Lesson Plans

Art History ©1999

by Marilyn Stokstad

Focus Lesson 4

Chapter 4: "Aegean Art"


AP* Course Description

  • Ancient Through Medieval
    • Greece and Rome

Key Components

  • Instructor's Resource Manual with Tests, Vol. I: pp. 17–18, 60–61, 101–106, 199–200
  • Study Guide, Vol. I: pp. 22–25

Key Web Sites

Given the changing nature of the Internet, you may wish to preview these sites. Check the Online Companion Web site for updated information and links to other sites.

Key Words and Terms

  • palace complex
  • ware
  • incised
  • dressed stone
  • gold leaf
  • filigree
  • niello
  • citadel
  • relieving arch
  • passage graves
  • chevrons
  • course
  • megaron
  • relative chronology
  • terra cotta
  • sculpture in the round
  • faience
  • lost-wax casting
  • repoussé
  • gilding
  • ring walls
  • corbel
  • cyclopean construction
  • running spirals
  • ashlar
  • shaft grave
  • absolute chronology
  • stylized
  • votive figure
  • rhyton
  • inlay
  • granulation
  • relief
  • post-and-lintel construction
  • beehive tombs
  • façade
  • corbeled vault
  • capstone

Suggested Pacing

Allow only one week for the study of ancient Aegean art. Traditionally, the focus of the material is the palace complex of Knossos.

Test Strategy

The importance of the early architectural innovation that occurred during this period may be tested. Students may be called upon to identify and explain corbeled vaults and post-and-lintel construction. Examples are found in the palace complex at Knossos and the citadel at Mycenae.

Key Concepts

  • Stylization through repetition
    Over time, Cycladic sculpture became increasingly simplified and reduced, rather than complex. The evolution of the female votive figurines of the Cyclades to a stylized form is an important concept for students to know. Compare this stylized form with prehistoric sculpture such as the Woman from Willendorf (p. 39).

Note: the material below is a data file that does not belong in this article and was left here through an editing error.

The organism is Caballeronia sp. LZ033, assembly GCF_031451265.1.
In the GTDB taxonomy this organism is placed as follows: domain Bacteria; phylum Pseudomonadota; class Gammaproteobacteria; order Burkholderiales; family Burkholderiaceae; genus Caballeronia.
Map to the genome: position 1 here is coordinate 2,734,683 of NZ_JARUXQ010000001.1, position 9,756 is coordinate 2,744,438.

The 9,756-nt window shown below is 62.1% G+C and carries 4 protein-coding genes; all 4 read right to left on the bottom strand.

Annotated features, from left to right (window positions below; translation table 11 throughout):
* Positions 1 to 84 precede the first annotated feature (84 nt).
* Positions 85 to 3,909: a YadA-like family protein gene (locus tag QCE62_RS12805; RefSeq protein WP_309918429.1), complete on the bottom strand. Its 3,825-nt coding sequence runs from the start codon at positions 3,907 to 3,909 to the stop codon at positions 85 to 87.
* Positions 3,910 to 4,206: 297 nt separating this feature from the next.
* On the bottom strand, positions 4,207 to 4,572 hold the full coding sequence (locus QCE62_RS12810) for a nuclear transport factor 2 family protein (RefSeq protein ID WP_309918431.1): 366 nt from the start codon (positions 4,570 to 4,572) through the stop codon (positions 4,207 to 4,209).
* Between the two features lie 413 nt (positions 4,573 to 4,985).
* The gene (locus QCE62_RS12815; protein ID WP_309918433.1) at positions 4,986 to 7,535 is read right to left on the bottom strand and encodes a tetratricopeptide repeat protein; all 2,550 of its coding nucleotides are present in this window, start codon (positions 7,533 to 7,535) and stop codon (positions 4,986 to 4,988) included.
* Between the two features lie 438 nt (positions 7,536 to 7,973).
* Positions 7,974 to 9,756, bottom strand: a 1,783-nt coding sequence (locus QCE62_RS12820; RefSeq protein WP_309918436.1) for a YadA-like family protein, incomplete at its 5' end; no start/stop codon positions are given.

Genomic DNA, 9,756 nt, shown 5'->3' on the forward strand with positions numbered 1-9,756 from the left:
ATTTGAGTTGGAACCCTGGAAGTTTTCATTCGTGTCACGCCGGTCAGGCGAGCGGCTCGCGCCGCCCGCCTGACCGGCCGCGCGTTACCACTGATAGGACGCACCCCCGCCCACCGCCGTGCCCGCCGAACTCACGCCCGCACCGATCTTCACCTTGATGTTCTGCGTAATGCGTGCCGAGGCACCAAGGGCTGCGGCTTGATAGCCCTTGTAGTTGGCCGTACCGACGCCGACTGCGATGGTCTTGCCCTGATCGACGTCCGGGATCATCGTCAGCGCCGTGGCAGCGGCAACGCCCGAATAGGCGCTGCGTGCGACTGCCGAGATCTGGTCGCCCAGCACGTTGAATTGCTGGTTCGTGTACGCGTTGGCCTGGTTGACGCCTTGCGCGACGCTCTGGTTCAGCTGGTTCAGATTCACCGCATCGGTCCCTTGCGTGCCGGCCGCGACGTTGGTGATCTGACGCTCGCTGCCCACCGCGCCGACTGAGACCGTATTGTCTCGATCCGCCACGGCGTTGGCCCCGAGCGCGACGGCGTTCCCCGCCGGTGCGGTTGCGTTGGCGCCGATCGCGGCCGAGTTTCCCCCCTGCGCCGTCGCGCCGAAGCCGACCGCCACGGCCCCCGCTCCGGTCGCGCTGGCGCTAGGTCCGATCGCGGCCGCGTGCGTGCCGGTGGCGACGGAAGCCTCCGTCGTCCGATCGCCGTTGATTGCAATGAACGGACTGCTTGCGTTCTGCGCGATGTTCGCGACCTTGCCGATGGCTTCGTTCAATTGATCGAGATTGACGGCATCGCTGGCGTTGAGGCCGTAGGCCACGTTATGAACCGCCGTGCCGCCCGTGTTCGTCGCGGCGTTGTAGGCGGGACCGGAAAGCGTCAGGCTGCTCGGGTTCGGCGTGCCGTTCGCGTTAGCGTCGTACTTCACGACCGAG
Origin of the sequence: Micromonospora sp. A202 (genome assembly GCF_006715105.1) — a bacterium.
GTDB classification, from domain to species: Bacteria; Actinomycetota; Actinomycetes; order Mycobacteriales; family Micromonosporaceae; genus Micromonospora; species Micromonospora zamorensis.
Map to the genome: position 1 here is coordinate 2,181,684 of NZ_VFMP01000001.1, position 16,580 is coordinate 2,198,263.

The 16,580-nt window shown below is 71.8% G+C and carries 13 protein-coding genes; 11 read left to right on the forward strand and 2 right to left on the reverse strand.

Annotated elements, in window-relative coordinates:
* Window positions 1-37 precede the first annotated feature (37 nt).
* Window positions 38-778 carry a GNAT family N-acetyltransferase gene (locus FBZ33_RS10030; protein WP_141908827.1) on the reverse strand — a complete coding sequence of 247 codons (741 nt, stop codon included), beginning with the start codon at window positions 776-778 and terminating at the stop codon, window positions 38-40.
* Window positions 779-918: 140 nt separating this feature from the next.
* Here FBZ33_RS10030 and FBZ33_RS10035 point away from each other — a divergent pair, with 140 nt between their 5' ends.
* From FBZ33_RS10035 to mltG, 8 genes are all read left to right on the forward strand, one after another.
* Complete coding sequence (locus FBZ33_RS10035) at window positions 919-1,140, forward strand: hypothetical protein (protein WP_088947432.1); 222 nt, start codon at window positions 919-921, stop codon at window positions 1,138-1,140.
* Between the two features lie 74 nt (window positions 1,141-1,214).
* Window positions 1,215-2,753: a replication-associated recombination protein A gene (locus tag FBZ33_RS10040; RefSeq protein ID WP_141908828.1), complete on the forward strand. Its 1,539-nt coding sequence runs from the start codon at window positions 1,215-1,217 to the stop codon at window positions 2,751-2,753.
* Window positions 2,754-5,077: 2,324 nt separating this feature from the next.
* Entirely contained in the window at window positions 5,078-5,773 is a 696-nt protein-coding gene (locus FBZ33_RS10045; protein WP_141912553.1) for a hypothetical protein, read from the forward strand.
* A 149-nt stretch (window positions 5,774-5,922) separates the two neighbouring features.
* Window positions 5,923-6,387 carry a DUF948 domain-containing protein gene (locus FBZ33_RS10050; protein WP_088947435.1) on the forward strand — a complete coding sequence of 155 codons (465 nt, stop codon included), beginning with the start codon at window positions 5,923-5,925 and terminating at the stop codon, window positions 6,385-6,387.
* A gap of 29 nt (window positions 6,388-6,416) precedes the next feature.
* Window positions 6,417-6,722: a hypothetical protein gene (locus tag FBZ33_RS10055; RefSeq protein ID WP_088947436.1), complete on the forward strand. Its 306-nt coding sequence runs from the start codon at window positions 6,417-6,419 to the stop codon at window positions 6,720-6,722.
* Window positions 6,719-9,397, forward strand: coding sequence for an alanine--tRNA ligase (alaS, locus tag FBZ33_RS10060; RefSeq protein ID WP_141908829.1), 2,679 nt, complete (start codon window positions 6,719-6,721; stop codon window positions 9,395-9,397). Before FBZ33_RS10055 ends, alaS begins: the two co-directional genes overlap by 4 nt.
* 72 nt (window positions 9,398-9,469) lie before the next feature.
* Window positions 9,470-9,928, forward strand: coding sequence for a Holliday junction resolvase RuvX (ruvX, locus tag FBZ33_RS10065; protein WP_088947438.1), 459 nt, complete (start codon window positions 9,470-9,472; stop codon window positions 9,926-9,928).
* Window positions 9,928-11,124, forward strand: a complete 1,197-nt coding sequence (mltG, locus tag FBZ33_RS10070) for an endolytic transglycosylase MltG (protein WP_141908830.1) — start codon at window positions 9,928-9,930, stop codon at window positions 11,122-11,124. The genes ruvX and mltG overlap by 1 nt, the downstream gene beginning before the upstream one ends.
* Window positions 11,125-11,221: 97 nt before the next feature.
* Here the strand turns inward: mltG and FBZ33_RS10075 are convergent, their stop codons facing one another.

• Corbeling versus true vaults
    The Classical world introduced a number of architectural innovations. This chapter discusses in particular the corbeled vault. Students will have an opportunity to compare corbeled vaults with true vaults when they study Chapter 6. Students should begin to keep notes on architectural innovations in order to compare and contrast different styles as they review for the test.

Summing Up Student Understanding

Art from the Aegean period intersects with the body of Greek myth and literature. Ask students to prepare an illustrated presentation that incorporates Greek myth or literature with Greek artwork. Have students do research and choose a specific Greek myth or work of literature, then present it to the class along with images of artwork from this period that are related. Some examples are:

  • The palace complex of Knossos and the myth of Theseus and the Minotaur. Some scholars equate the labyrinth of the palace with the Minotaur's labyrinth. See "The Legend of the Minotaur," p. 132.

  • Bull worship. The text discusses the practice of bull-worship and its effects on Minoan art on p. 135. The scenes of bull jumpers and bull-shaped rhytons reflect this influence.

  • Troy and the Iliad. Schliemann's placing of the events from Homer's Iliad at the site of Hissarlik, in Turkey, provides a basis in fact for this well-known literary work, p. 143.

  • Treasury of Atreus. Another Homeric reference, this beehive tomb was once believed to be the resting place of Atreus, father of Menelaus and Agamemnon, p. 145.

After students present their findings, a discussion about whether archeological evidence supports or rejects the veracity of Greek and Homeric myth would be appropriate. For example, the Treasury of Atreus has been dated too far in the past to be connected to the character described by Homer. However, it is generally accepted that the Hissarlik site is in fact ancient Troy, and that the palace at Knossos was the inspiration for the myth of Theseus and the labyrinth.